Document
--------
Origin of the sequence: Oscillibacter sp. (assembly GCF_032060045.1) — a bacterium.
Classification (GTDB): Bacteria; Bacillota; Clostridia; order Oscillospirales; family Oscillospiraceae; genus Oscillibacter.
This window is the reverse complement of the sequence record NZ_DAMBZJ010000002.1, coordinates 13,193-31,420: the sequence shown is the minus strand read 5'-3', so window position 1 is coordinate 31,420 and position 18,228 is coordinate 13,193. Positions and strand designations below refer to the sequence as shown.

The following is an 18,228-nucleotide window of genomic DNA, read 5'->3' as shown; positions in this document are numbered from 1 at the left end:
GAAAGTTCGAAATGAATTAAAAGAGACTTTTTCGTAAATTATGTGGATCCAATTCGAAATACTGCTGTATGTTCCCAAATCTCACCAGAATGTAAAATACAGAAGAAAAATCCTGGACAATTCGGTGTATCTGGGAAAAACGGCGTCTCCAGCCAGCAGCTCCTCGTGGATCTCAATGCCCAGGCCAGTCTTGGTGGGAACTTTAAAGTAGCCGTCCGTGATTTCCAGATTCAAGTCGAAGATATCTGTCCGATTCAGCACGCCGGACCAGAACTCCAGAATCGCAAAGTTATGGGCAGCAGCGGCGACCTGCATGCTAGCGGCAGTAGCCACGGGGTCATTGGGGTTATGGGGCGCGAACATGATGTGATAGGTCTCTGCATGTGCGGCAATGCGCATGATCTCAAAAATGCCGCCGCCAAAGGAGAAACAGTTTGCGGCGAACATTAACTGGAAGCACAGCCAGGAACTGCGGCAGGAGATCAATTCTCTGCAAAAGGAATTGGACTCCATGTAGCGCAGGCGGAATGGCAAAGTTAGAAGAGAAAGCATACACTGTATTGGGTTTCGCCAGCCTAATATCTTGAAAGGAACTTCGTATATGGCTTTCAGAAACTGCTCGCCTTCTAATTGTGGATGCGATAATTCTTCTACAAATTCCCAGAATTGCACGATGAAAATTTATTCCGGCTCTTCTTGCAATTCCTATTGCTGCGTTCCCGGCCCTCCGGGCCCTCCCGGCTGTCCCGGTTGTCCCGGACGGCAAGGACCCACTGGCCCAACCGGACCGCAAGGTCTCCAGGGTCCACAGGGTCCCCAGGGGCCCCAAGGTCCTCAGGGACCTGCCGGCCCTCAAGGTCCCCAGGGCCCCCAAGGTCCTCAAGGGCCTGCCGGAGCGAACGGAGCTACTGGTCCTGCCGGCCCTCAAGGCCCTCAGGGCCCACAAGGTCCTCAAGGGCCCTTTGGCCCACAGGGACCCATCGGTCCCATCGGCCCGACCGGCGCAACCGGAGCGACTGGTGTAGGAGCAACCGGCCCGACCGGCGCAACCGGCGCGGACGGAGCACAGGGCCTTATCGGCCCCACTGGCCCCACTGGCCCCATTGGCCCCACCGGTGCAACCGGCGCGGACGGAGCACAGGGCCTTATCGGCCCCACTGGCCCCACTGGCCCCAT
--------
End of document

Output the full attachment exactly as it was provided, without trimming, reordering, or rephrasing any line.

Origin of the sequence: Oscillibacter sp. (assembly GCF_032060045.1) — a bacterium.
Classification (GTDB): Bacteria; Bacillota; Clostridia; order Oscillospirales; family Oscillospiraceae; genus Oscillibacter.
This window is the reverse complement of the sequence record NZ_DAMBZJ010000002.1, coordinates 13,193-31,420: the sequence shown is the minus strand read 5'-3', so window position 1 is coordinate 31,420 and position 18,228 is coordinate 13,193. Positions and strand designations below refer to the sequence as shown.

The following is an 18,228-nucleotide window of genomic DNA, read 5'->3' as shown; positions in this document are numbered from 1 at the left end:
GAAAGTTCGAAATGAATTAAAAGAGACTTTTTCGTAAATTATGTGGATCCAATTCGAAATACTGCTGTATGTTCCCAAATCTCACCAGAATGTAAAATACAGAAGAAAAATCCTGGACAATTCGGTGTATCTGGGAAAAACGGCGTCTCCAGCCAGCAGCTCCTCGTGGATCTCAATGCCCAGGCCAGTCTTGGTGGGAACTTTAAAGTAGCCGTCCGTGATTTCCAGATTCAAGTCGAAGATATCTGTCCGATTCAGCACGCCGGACCAGAACTCCAGAATCGCAAAGTTATGGGCAGCAGCGGCGACCTGCATGCTAGCGGCAGTAGCCACGGGGTCATTGGGGTTATGGGGCGCGAACATGATGTGATAGGTCTCTGCATGTGCGGCAATGCGCATGATCTCAAAAATGCCGCCGCCAAAGGAGAAACAGTTTGCGGCGAACATTAACTGGAAGCACAGCCAGGAACTGCGGCAGGAGATCAATTCTCTGCAAAAGGAATTGGACTCCATGTAGCGCAGGCGGAATGGCAAAGTTAGAAGAGAAAGCATACACTGTATTGGGTTTCGCCAGCCTAATATCTTGAAAGGAACTTCGTATATGGCTTTCAGAAACTGCTCGCCTTCTAATTGTGGATGCGATAATTCTTCTACAAATTCCCAGAATTGCACGATGAAAATTTATTCCGGCTCTTCTTGCAATTCCTATTGCTGCGTTCCCGGCCCTCCGGGCCCTCCCGGCTGTCCCGGTTGTCCCGGACGGCAAGGACCCACTGGCCCAACCGGACCGCAAGGTCTCCAGGGTCCACAGGGTCCCCAGGGGCCCCAAGGTCCTCAGGGACCTGCCGGCCCTCAAGGTCCCCAGGGCCCCCAAGGTCCTCAAGGGCCTGCCGGAGCGAACGGAGCTACTGGTCCTGCCGGCCCTCAAGGCCCTCAGGGCCCACAAGGTCCTCAAGGGCCCTTTGGCCCACAGGGACCCATCGGTCCCATCGGCCCGACCGGCGCAACCGGAGCGACTGGTGTAGGAGCAACCGGCCCGACCGGCGCAACCGGCGCGGACGGAGCACAGGGCCTTATCGGCCCCACTGGCCCCACTGGCCCCATTGGCCCCACCGGTGCAACCGGCGCGGACGGAGCACAGGGCCTTATCGGCCCCACTGGCCCCACTGGCCCCAT